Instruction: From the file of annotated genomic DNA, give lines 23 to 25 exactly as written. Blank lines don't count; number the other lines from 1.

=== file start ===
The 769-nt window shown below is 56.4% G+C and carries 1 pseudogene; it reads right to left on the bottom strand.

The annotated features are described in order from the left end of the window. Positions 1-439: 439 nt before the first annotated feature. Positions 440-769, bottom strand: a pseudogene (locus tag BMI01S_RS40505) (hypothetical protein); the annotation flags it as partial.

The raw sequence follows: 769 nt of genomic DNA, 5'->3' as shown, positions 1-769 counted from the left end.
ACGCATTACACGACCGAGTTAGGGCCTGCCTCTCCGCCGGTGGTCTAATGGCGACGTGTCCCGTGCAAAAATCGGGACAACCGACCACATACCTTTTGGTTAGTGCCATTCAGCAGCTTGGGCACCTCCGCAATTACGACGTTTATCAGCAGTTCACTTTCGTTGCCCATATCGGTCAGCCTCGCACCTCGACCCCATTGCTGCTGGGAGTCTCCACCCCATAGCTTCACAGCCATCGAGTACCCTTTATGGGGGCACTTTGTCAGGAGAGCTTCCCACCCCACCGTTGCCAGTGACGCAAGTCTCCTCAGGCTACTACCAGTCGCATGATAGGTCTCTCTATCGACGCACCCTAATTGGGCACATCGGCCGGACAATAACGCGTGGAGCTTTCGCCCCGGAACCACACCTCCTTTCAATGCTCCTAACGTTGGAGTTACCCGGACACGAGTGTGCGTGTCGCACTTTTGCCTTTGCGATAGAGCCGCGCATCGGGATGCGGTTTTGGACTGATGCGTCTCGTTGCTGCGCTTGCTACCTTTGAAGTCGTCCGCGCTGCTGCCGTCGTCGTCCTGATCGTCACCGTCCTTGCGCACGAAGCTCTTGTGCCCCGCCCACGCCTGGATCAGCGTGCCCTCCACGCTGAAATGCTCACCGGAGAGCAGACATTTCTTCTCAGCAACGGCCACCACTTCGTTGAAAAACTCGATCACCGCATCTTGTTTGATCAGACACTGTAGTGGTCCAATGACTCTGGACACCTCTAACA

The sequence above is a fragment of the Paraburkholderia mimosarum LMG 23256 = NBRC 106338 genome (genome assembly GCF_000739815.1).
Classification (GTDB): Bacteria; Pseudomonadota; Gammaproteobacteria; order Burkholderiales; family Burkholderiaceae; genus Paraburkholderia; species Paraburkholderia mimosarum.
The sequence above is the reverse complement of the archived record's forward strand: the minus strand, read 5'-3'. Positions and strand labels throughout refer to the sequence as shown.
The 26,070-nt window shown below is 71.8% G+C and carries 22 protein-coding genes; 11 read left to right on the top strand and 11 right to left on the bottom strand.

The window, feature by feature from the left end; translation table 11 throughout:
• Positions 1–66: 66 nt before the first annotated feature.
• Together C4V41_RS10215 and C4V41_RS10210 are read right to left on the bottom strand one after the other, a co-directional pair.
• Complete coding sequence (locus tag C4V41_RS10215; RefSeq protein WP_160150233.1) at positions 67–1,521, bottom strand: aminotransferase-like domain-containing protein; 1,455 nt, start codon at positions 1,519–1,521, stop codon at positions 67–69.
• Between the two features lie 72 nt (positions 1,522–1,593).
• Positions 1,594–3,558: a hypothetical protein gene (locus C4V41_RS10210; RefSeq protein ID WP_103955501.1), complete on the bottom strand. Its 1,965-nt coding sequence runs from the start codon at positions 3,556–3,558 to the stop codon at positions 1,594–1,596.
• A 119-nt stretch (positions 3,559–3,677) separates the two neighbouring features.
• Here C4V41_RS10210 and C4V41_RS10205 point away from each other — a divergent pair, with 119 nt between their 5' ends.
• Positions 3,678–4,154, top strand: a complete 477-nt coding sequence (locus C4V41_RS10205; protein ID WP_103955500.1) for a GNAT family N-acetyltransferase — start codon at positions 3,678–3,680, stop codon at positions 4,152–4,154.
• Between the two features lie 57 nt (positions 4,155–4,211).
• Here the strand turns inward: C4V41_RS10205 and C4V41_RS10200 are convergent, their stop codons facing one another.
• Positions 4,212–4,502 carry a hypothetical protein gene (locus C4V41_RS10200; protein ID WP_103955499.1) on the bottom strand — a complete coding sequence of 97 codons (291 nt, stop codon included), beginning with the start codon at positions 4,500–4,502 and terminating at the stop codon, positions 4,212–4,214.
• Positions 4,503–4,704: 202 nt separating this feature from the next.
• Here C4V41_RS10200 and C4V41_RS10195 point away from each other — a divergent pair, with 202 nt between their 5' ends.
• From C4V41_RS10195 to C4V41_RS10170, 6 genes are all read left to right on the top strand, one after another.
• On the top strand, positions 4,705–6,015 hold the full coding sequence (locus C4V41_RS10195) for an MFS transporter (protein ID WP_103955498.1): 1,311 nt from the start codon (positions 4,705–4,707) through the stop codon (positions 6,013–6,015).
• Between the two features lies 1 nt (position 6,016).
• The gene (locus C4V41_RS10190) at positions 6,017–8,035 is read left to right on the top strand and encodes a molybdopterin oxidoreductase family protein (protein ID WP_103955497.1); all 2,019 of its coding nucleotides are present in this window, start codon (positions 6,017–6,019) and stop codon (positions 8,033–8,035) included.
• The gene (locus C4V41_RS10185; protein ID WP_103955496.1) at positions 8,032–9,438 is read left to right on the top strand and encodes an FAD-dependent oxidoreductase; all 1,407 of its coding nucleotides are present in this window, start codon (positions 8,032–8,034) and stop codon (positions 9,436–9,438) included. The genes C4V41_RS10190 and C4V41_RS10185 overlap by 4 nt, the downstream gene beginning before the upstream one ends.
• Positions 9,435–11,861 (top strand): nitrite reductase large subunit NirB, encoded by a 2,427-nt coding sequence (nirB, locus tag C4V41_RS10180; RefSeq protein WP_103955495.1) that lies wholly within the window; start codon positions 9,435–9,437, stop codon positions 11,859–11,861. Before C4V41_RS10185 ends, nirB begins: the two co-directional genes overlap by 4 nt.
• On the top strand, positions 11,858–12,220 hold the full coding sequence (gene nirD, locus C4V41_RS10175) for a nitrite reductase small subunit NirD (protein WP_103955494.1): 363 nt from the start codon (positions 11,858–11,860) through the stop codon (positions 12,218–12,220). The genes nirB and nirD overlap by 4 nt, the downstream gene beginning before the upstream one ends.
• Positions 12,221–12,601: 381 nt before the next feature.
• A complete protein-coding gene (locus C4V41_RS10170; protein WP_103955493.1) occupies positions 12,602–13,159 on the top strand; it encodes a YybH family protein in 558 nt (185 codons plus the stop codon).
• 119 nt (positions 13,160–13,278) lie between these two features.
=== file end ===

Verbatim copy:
• From C4V41_RS10195 to C4V41_RS10170, 6 genes are all read left to right on the top strand, one after another.
• On the top strand, positions 4,705–6,015 hold the full coding sequence (locus C4V41_RS10195) for an MFS transporter (protein ID WP_103955498.1): 1,311 nt from the start codon (positions 4,705–4,707) through the stop codon (positions 6,013–6,015).
• Between the two features lies 1 nt (position 6,016).